5:14: We reach the trailhead. Piling out of the van, we don our CamelBaks. Those who have headlamps put them on, and others use flashlights. The moon is gorgeous, but it won’t give us enough light on the tree-shrouded trail. We fall into a line and begin up the trail. We can hear the steady crunch of our hiking shoes making contact with the ground. There were other vehicles at the trailhead, but we don’t see anyone for over two hours. (BTW–we stayed on Central Time, so it was actually an hour earlier Mountain time).



7:00: Headlamps and flashlights are no longer needed.


7:50: The summit of Mt. Yale is clearly visible. It is exciting after only 2 1/2 hours to see the summit so clearly. We trek along the trail. Sometimes it’s steep, and we take breaks to catch our breath. Occasionally a reminder is passed along to drink water. Those Camelbaks are so handy!



Distances are very deceiving. The summit in the above picture is over a mile away. At this distance, you can not discern someone on the top.


8:22: We take breaks as needed to catch our breath and grab drinks from our Camelbaks. It’s very important to stay well-hydrated on such an intense climb.


It is about this point that John tells us this is the tough part. We climb steadily, taking breaks as needed and enjoy the views.


9:02: We’re getting close to the saddle, our final ascent to the top. The path is great to follow. Yes, it is still chilly at this point since the sun is on the other side of the mountain.


Walking sticks are a huge help to me. 😉


9:02: John, who has led our trek so far, is the first to reach the saddle.


9:05: It’s gorgeous on the saddle. We take a break, and then we split into three groups. Jesse and John take the lead, with Joseph, Mary, and Anna next, and Dad, Mom, and I taking up the rear.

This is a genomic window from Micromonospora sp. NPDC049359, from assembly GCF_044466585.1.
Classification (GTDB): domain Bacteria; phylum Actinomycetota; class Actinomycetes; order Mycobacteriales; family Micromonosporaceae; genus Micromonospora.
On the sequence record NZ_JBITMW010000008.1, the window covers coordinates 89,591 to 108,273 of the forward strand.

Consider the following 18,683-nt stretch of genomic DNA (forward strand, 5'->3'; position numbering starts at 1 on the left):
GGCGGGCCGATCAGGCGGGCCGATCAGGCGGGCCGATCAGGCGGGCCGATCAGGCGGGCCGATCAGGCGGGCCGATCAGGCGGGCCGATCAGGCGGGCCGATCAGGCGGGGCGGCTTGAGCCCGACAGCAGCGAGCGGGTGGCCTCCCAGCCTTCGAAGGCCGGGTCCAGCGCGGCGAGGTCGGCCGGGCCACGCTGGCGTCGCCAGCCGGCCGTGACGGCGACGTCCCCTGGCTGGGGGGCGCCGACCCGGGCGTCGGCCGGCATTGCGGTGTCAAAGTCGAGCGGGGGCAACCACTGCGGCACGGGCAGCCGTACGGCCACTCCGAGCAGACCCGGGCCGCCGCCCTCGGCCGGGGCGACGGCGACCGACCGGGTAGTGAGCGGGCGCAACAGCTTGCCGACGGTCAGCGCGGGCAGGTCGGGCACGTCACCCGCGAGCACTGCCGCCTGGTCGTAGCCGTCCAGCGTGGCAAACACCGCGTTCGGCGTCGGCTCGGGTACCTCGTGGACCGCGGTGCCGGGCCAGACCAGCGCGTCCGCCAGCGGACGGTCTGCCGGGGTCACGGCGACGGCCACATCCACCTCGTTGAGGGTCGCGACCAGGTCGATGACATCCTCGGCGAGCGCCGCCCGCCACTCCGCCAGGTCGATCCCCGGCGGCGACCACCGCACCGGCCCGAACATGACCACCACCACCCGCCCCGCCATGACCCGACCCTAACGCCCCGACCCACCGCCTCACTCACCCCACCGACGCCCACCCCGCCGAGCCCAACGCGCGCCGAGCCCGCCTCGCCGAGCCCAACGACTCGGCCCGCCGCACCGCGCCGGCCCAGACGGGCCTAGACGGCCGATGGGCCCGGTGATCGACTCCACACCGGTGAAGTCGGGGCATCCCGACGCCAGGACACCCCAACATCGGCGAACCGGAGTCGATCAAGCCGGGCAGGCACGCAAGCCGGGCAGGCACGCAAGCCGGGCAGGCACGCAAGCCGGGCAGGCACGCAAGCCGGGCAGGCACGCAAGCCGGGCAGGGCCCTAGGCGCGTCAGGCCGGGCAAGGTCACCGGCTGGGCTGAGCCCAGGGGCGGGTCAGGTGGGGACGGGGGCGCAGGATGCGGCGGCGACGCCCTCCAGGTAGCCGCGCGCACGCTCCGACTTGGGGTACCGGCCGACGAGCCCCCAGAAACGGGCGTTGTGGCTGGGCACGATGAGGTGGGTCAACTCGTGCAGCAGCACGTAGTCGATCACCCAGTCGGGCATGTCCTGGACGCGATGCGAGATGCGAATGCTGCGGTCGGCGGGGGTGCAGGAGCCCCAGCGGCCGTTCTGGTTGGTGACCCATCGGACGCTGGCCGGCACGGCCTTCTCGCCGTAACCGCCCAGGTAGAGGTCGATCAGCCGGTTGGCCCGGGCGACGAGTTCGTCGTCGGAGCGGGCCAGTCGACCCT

9:23: Jesse is the first person of the day to summit Mt. Yale (out of probably 23-25 people)! Congratulations, Jesse!

IMG_10749:28: Dad, Mom, and I work our way along the boulders. Mom is a great trooper! One thing I like about this 14er are the solid rocks! Sometimes rocks can be loose, and you have to carefully make sure it’s solid before trusting it. With Mt. Yale, this is generally not the case.


9:42: Still working along the boulders.


9:45: I’m really enjoying this climb!

10:00: We have all summited. Praise Jesus! The view is gorgeous, stunning, and amazing. We spend the next hour on the summit enjoying the views, eating lunch, taking pictures, and exclaiming about the incredible weather.




The birthday girl!






We are grateful for some fellow hikers taking our family picture.


IMG_1146 11:00: The descent begins!



As Joseph, Anna, Mary, and I climb over some boulders, we meet another group of hikers. One of the guys comments to us, “I’ve never seen someone mountaineer in a skirt! That’s cool!” Another of his buddies adds, “I like your mountain skirt.”



11:34:  At the saddle, we meet two ladies. One has summited almost all of the 14ers, except for one, and she is bringing her friend on her first. When we comment that it is Mary’s birthday, we find out her friend’s birthday is the next day! We grab a picture of the birthday girls.


We really enjoy talking to hikers as we go along.




12:26 p.m.: My awesome younger brothers and sisters.





12:53: These badger-type little guys are so cute. Talk about a view!


1:07: We arrive back in the treeline. Now we start seeing scenery we had missed in the dark.




2:06: About a half hour ago, we heard our first rumble of thunder. It’s important to summit a 14er as soon as possible due to afternoon thunderstorms. We are glad we are off the summit. It sprinkles a bit, but never pours.

3:00: All the Maxwells have finished the hike. Our Mt. Yale adventure is almost 10 hours (including our time on the summit).

“Thy righteousness is like the great mountains;
thy judgments are a great deep:
O LORD, thou preservest man and beast.
How excellent is thy lovingkindness, O God!
therefore the children of men put their trust under the shadow of thy wings”
Psalms 36:6-7